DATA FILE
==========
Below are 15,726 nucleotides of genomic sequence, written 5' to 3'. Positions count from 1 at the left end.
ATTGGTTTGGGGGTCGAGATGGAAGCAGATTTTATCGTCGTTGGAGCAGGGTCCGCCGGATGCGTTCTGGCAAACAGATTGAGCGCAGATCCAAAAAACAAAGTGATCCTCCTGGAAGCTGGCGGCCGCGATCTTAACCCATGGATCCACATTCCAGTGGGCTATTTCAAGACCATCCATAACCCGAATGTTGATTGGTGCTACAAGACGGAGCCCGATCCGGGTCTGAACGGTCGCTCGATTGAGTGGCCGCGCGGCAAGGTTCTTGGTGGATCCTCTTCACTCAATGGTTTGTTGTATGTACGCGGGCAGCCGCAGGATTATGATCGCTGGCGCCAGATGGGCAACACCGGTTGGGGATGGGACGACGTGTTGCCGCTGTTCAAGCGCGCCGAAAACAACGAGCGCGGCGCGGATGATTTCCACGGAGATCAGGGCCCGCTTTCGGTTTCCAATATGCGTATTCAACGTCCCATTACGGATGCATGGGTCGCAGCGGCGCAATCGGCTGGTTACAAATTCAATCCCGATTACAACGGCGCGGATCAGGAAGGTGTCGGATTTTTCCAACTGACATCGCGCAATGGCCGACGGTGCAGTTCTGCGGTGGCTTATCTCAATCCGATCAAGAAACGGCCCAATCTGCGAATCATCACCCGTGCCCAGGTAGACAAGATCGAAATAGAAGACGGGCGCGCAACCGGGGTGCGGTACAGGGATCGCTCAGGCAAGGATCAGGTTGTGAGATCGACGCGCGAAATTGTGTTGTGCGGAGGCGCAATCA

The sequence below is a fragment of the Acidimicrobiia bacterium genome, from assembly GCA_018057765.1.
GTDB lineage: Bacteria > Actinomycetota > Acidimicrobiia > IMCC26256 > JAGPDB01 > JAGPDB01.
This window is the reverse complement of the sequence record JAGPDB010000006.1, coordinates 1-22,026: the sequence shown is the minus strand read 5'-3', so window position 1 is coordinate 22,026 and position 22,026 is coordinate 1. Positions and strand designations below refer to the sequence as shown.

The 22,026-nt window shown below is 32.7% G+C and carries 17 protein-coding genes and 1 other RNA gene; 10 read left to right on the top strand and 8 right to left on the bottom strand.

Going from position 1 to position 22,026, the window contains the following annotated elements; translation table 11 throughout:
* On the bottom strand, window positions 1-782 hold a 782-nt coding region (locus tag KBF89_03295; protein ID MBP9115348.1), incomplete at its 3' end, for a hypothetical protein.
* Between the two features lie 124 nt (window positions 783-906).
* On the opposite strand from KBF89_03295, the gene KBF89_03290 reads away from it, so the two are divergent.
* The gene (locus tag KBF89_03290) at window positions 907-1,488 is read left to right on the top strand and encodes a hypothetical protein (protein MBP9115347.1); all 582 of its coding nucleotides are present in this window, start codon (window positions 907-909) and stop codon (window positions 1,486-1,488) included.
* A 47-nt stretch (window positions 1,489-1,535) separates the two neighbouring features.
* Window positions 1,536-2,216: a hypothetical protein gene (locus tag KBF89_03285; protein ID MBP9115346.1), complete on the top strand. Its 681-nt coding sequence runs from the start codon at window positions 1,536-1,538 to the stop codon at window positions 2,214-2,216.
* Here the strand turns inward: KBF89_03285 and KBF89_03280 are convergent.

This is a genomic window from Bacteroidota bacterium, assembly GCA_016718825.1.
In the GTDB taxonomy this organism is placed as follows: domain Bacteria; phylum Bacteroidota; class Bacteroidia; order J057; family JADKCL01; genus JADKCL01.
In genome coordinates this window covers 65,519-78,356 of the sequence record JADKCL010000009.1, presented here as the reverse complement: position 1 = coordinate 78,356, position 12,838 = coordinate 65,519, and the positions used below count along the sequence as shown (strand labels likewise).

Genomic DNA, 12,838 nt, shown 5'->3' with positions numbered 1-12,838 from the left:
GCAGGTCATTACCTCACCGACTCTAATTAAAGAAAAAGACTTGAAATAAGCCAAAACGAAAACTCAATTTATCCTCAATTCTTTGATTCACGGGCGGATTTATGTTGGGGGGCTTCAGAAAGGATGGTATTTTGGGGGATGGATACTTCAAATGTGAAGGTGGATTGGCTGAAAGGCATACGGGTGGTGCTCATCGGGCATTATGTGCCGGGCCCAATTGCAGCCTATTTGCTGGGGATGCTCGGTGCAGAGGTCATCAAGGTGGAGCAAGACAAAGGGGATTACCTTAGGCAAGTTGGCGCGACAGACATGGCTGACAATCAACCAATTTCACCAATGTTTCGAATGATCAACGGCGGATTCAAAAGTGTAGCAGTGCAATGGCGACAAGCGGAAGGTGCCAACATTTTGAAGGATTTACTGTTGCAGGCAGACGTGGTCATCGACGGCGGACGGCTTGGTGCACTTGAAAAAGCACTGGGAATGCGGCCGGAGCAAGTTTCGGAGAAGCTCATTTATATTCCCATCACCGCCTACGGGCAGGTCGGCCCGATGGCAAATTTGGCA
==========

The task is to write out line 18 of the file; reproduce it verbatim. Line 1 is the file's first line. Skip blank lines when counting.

Genomic DNA, 12,838 nt, shown 5'->3' with positions numbered 1-12,838 from the left: